Modeling an evolutionary conserved circadian cis-element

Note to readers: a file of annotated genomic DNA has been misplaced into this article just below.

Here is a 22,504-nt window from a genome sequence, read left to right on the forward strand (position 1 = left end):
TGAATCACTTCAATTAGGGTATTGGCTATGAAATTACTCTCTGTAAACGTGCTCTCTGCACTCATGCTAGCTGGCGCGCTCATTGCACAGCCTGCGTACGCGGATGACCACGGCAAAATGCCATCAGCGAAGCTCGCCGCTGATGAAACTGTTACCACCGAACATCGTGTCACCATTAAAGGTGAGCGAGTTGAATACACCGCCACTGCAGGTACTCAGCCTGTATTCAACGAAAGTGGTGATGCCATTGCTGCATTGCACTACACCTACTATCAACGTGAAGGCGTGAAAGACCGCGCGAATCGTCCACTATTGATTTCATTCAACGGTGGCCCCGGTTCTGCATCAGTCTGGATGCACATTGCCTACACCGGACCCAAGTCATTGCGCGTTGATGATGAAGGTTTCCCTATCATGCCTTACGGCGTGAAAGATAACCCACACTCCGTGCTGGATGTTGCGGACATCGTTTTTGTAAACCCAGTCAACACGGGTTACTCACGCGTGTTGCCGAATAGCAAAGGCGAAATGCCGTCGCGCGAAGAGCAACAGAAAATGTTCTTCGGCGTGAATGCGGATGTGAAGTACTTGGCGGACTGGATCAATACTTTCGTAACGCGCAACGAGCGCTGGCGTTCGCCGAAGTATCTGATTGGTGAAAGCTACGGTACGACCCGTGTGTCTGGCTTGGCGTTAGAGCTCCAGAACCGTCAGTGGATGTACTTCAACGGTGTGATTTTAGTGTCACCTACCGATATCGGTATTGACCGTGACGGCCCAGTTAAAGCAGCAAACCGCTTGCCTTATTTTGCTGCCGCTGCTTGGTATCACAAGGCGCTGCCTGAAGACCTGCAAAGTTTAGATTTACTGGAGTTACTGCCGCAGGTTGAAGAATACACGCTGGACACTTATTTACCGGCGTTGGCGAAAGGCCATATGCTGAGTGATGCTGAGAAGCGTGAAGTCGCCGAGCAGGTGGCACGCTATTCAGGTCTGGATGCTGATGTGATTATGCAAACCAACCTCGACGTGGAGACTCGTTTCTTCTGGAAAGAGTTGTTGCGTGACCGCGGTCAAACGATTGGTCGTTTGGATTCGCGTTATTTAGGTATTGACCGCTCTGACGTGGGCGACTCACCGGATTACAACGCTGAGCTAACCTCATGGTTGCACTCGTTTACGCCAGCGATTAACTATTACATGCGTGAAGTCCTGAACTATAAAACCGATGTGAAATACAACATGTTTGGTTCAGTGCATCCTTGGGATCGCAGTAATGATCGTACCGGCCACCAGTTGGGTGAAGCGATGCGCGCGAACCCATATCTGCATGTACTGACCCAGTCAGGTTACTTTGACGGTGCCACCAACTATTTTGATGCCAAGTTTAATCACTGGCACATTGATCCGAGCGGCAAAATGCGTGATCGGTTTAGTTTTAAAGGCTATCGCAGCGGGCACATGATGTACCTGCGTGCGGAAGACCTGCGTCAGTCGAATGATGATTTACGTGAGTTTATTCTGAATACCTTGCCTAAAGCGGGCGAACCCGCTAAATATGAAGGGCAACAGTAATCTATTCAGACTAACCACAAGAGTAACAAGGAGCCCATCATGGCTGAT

Circadian oscillator networks rely on a transcriptional activator called CLOCK/CYCLE (CLK/CYC) in insects and CLOCK/BMAL1 or NPAS2/BMAL1 in mammals. Identifying the targets of this heterodimeric basic-helix-loop-helix (bHLH) transcription factor poses challenges and it has been difficult to decipher its specific sequence affinity beyond a canonical E-box motif, except perhaps for some flanking bases contributing weakly to the binding energy. Thus, no good computational model presently exists for predicting CLK/CYC, CLOCK/BMAL1, or NPAS2/BMAL1 targets. Here, we use a comparative genomics approach and first study the conservation properties of the best-known circadian enhancer: a 69-bp element upstream of the Drosophila melanogaster period gene. This fragment shows a signal involving the presence of two closely spaced E-box-like motifs, a configuration that we can also detect in the other four prominent CLK/CYC target genes in flies: timeless, vrille, Pdp1, and cwo. This allows for the training of a probabilistic sequence model that we test using functional genomics datasets. We find that the predicted sequences are overrepresented in promoters of genes induced in a recent study by a glucocorticoid receptor-CLK fusion protein. We then scanned the mouse genome with the fly model and found that many known CLOCK/BMAL1 targets harbor sequences matching our consensus. Moreover, the phase of predicted cyclers in liver agreed with known CLOCK/BMAL1 regulation. Taken together, we built a predictive model for CLK/CYC or CLOCK/BMAL1-bound cis-enhancers through the integration of comparative and functional genomics data. Finally, a deeper phylogenetic analysis reveals that the link between the CLOCK/BMAL1 complex and the circadian cis-element dates back to before insects and vertebrates diverged.